Charles Tennyson adopted the d’Eyncourt name. This was seen at the time as something of an affectation. I wonder if Thomas Hardy took his inspiration for this of Tess’ father adopting the name d’Urbervilles.

Anyway, the family restored the church and the school, which still survives. What a tragedy that Bayons Manor went. I could not resist walking home that way, along way about through Kirmond le Mire and it took me the best part of three hours.

At the Cathedral

I took the children to the cinema at Lincoln and, waiting for it to start, decided to go for Evensong at the Cathedral.

I was disappointed at first to find only evening prayer. But the language was so simple, so profound. There were some words from one of the hymns that we sung which I tried to keep in my memory:

Help me lead my life
that I may no more dread
My grave than my bed.

It’s a nice thought, but difficult to accept. I must admit, I enjoy going to bed and spend a lot of time there.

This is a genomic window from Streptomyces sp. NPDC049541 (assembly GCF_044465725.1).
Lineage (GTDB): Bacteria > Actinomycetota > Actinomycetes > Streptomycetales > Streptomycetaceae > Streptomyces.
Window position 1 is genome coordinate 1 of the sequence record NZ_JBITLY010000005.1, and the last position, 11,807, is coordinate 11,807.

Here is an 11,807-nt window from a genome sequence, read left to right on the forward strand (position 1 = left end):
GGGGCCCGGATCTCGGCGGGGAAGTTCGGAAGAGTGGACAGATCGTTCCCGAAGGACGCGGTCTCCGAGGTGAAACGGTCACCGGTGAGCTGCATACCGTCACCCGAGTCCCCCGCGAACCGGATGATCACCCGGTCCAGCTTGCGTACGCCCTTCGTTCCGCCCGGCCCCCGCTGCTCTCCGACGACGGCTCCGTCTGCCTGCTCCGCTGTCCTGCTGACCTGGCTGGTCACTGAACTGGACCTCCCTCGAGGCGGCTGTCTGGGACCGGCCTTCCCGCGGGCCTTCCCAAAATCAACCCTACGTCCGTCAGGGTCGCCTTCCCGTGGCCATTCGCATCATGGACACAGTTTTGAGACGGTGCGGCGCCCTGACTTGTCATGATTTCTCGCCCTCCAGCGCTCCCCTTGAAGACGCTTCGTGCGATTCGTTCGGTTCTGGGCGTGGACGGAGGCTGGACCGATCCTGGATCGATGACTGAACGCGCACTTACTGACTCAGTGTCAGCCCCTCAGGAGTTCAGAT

Grey and Drizzling

It was grey and drizzling.

I got set off from the Caistor High Road. As I walked away from it, I could hear the mournful droning of great trucks hurtling inro the gloom.

I descended a valley, but it was featureless and depressing.

I had walked to turn South and home, but the constant bangs of shot forced me further north than I wanted.

Tired, I now walked south from Rothwell on the road, cars flashing past at speed. But before Thoresway, I turned off the road. There, in front of me, was a magnificently beautiful valley, steep, with sheep dotted about under the sky of light greys and whites. Suddenly, the whole walk seemed worthwhile. I passed down the path to Stainton le Vale in the twilight and saw the tiny Norman church nestling amongst the trees.

After two and a half hours, I returned gratefully to hot soup and Patrick O’Brien.